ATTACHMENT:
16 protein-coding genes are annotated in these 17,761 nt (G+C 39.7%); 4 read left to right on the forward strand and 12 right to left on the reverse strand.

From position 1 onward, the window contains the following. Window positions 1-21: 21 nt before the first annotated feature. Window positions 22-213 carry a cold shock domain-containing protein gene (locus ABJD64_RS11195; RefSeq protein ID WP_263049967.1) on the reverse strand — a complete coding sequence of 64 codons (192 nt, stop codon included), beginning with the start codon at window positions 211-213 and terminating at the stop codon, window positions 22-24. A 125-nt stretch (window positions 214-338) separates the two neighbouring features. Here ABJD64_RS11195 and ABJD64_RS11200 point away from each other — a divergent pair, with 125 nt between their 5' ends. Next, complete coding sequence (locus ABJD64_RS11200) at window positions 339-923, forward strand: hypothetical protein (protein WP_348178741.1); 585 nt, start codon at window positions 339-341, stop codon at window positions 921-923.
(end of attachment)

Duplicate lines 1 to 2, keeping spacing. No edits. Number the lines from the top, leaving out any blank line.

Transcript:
16 protein-coding genes are annotated in these 17,761 nt (G+C 39.7%); 4 read left to right on the forward strand and 12 right to left on the reverse strand.

From position 1 onward, the window contains the following. Window positions 1-21: 21 nt before the first annotated feature. Window positions 22-213 carry a cold shock domain-containing protein gene (locus ABJD64_RS11195; RefSeq protein ID WP_263049967.1) on the reverse strand — a complete coding sequence of 64 codons (192 nt, stop codon included), beginning with the start codon at window positions 211-213 and terminating at the stop codon, window positions 22-24. A 125-nt stretch (window positions 214-338) separates the two neighbouring features. Here ABJD64_RS11195 and ABJD64_RS11200 point away from each other — a divergent pair, with 125 nt between their 5' ends. Next, complete coding sequence (locus ABJD64_RS11200) at window positions 339-923, forward strand: hypothetical protein (protein WP_348178741.1); 585 nt, start codon at window positions 339-341, stop codon at window positions 921-923.